The IAQF-Thalesians Seminar Series is a joint effort on the part of the IAQF and the Thalesians. The goal of the series is to provide a forum for the exchange of new ideas and results related to the field of quantitative finance. This goal is accomplished by hosting seminars where leading practitioners and academics present new work, and following the seminars with a reception to facilitate further interaction and discussion. The seminar series is limited to IAQF and Thalesians members only.


Thalesians Seminar (New York) — Joy Zhang — Agency MBS Prepayment Model using Neural Networks

Joy Zhang

Joy Zhang

Agenda

Tuesday, January 15, 2019:

Venue

Fordham University, McNally Amphitheatre, 140 West 62nd Street New York, NY 10023

Registration


Abstract

We apply deep neural networks, a type of machine learning method, to model agency MBS 30 year fixed rate pool prepayment behaviors. The neural networks model (“NNM”) is able to produce highly accurate model fits to the historical prepayment patterns, as well as accurate sensitivities to risk factors. These results are comparable with model results and intuition obtained from a traditional agency pool level prepayment model built via many iterations of trial and error of many months and years. This example shows NNM can process large data sets efficiently, capture very complex prepayment patterns, and can model large group of risk factors that are highly non-linear, and interactive. We also examine various potential shortcomings of this approach, including non-transparency/”blackbox” issue, model overfitting, and regime shift issues.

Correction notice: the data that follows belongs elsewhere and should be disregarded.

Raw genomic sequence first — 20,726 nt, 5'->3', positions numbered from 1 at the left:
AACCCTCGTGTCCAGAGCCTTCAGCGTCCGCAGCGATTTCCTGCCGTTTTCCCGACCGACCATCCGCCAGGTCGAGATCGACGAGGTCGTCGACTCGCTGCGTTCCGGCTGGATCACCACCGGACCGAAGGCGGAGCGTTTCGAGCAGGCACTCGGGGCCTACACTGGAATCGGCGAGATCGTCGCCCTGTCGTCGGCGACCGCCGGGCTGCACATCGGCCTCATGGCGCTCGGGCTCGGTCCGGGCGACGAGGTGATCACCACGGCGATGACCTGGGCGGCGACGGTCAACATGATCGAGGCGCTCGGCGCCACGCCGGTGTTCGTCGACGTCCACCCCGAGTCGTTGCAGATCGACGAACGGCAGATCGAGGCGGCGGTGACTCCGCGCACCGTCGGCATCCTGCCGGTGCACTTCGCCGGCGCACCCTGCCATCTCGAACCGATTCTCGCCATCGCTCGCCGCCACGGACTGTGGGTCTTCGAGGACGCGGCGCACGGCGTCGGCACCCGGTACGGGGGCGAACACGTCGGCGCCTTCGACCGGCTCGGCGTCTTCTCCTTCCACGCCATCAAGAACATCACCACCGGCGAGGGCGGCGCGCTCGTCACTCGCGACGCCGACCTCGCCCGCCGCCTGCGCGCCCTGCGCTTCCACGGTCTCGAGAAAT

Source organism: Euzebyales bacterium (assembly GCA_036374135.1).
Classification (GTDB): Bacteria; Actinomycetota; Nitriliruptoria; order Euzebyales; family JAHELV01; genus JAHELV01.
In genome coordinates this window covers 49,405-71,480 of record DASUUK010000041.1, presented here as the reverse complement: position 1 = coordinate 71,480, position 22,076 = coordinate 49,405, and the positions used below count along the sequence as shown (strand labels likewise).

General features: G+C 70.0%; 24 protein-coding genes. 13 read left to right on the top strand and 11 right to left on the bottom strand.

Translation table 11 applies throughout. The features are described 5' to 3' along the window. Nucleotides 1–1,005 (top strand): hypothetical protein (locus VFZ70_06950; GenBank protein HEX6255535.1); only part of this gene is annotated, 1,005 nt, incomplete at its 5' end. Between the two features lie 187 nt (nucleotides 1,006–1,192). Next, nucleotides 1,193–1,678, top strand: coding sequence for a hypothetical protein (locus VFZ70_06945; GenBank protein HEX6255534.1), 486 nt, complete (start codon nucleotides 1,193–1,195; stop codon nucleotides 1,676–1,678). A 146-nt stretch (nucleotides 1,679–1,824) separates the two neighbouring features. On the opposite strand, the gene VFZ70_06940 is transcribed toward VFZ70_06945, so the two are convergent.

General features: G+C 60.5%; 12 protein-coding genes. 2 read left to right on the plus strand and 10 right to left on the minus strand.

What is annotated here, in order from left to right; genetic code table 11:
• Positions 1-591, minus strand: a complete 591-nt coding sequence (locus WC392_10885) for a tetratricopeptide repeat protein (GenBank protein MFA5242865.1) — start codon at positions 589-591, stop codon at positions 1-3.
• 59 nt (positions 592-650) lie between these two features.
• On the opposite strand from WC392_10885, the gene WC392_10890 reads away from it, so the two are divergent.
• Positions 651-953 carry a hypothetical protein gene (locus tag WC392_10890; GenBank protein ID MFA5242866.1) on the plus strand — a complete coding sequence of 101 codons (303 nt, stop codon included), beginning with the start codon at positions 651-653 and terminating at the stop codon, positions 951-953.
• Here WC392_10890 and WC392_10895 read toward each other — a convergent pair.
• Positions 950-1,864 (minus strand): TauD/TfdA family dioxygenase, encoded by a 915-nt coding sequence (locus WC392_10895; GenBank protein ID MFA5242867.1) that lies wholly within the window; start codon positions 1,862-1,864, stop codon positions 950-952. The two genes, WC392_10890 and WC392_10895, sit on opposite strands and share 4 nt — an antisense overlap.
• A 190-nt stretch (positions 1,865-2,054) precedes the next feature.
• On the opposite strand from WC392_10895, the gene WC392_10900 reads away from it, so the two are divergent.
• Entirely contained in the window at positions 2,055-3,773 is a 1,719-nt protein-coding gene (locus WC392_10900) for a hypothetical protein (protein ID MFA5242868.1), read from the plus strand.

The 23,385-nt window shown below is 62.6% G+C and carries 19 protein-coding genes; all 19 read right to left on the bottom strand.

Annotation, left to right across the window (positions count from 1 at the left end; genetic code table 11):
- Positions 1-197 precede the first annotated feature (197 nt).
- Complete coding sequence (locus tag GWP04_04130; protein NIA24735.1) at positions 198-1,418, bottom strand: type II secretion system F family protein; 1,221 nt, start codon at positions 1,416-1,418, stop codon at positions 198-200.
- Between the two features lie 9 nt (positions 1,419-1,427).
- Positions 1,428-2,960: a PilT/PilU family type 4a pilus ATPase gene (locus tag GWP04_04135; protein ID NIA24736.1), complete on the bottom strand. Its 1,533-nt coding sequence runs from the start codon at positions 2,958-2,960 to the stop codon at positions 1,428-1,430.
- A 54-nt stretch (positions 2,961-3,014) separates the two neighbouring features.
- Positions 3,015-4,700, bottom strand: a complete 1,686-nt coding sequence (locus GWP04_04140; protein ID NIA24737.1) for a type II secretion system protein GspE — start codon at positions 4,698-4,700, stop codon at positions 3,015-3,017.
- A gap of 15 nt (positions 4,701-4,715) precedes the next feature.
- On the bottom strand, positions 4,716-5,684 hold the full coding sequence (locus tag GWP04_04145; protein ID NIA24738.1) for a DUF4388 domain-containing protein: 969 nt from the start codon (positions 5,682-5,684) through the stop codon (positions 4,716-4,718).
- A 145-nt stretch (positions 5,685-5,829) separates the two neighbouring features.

Speaker

Joy Zhang is an Executive Director and Head of Non-Agency Securitization Research at MSCI. Previously, Joy was a Director at Credit Suisse, responsible for mortgage collateral and regulatory modeling for securitized products trading. She also has worked as a senior developer at Goldman Sachs responsible for developing a firm-wide risk management system. Joy has an M.S. in Computational Finance from the Carnegie Mellon University and a Ph.D. in Chemistry from University of Kansas.


IAQF-Thalesians Seminars

The IAQF-Thalesians Seminar Series is a joint effort on the part of the IAQF and the Thalesians. The goal of the series is to provide a forum for the exchange of new ideas and results related to the field of quantitative finance. This goal is accomplished by hosting seminars where leading practitioners and academics present new work, and following the seminars with a reception to facilitate further interaction and discussion. The seminar series is limited to IAQF and Thalesians members only.


Past Seminars

Seminars from 2018

Seminars from 2017

Seminars from 2016

Seminars from 2015

Seminars from 2014

Seminars from 2013

Seminars from 2012

Seminars from 2011

Seminars from 2010

Seminars from 2009

Our old events page is here